The 35-ton Kueka stone is claimed by some Pemón as a spiritual "grandmother" that belongs in Venezuela, not a Berlin park.
As climate activists protest against inaction at the United Nations Rio+20 summit in Brazil and members of the 99 percent call for change at financial centers around the world, the Pemón people of Venezuela made their own demonstration outside the German embassy in Caracas yesterday.
More than 100 indigenous Venezuelans – the women clad in traditional colorful dress and men in loincloths, some wielding decorative spears – marched in the wealthy La Castellana district of the city to demand the return of a sacred, 35-ton rock that currently sits in a Berlin park. The demonstrators blocked the sidewalk and entrance to the building, which also houses the British and Portuguese embassies, chanting, "Return the stone!" Many police were present, though the protests were not violent.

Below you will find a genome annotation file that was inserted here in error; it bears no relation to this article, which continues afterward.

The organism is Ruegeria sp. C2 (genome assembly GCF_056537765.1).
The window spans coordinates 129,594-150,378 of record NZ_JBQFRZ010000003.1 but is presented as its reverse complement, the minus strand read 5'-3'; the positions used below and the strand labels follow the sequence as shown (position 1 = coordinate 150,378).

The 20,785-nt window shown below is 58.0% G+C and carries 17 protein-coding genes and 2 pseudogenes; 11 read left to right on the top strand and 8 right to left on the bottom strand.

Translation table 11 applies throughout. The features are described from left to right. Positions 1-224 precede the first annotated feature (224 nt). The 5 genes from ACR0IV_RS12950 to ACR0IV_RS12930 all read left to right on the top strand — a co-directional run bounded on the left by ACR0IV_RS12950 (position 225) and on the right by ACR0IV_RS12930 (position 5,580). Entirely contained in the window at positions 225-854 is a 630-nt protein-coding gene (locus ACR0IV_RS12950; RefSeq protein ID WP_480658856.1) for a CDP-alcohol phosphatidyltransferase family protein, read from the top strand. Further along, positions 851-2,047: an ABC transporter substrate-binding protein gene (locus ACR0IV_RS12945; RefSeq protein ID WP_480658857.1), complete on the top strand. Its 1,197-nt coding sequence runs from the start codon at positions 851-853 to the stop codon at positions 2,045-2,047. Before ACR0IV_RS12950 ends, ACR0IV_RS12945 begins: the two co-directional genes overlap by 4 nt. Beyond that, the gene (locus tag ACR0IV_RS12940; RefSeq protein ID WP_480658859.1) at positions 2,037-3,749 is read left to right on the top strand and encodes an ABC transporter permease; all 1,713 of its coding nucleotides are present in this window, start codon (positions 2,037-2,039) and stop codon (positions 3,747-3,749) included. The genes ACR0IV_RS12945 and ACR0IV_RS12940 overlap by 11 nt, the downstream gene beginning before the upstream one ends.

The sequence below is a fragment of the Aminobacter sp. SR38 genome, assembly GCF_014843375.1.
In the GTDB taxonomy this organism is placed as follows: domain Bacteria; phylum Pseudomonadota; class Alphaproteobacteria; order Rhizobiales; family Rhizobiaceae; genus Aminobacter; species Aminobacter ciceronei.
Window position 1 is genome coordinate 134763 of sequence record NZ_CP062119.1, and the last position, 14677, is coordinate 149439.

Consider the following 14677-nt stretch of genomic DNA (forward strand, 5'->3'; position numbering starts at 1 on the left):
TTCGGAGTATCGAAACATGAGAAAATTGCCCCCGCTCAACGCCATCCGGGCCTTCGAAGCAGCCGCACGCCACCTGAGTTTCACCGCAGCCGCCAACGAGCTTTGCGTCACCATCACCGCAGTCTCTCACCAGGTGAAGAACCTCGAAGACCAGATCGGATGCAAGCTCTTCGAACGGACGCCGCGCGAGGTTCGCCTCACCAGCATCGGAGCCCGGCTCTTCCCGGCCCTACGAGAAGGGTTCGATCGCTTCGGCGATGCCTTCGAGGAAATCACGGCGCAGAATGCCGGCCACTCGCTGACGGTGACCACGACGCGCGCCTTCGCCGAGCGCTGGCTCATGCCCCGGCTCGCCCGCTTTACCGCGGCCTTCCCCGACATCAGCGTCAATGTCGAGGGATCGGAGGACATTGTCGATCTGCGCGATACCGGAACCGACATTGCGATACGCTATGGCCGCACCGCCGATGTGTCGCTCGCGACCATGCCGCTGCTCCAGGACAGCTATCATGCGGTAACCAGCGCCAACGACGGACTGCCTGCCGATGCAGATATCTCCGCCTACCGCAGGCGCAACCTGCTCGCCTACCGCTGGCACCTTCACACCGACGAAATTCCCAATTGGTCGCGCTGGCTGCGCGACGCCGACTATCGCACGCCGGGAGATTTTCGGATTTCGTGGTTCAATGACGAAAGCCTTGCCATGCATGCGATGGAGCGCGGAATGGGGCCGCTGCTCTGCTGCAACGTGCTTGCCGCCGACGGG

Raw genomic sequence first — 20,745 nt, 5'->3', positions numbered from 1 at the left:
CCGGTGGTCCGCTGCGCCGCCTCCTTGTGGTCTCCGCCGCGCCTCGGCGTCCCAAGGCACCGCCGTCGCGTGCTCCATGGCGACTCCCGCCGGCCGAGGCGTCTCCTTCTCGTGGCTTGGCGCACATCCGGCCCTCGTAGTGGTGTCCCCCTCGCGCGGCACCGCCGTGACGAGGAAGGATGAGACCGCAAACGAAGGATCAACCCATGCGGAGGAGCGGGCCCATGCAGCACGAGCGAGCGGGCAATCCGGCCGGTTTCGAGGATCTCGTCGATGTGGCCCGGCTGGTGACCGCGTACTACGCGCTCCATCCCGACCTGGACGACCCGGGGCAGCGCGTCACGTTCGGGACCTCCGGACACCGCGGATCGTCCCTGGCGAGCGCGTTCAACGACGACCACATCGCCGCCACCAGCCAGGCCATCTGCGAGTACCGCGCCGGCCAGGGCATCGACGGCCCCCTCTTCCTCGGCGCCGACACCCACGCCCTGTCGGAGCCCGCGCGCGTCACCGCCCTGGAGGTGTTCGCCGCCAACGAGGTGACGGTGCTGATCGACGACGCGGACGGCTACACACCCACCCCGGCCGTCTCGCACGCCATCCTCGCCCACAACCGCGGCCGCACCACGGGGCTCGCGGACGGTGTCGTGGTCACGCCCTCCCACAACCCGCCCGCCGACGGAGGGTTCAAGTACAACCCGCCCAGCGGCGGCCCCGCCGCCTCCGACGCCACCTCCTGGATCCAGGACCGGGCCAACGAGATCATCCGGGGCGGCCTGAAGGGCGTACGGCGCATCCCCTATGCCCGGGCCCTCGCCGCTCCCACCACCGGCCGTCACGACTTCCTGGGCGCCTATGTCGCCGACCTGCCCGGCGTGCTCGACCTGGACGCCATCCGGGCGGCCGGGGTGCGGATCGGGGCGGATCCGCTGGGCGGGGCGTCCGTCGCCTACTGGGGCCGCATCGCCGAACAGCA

The Kueka stone is claimed by some of the Pemón as a spiritual "grandmother" that belongs in the country's deep interior: the setting, some say, of Arthur Conan Doyle's book, The Lost World, a secret and magical region where dinosaurs roam free. The protestors said they traveled overnight from la Gran Sabana to Caracas.
Juxtaposing the ancient aura of the indigenous protest in Caracas were a string of government buses lining the road nearby and officials from the government's press wing collecting the names of journalists and photographers covering the event.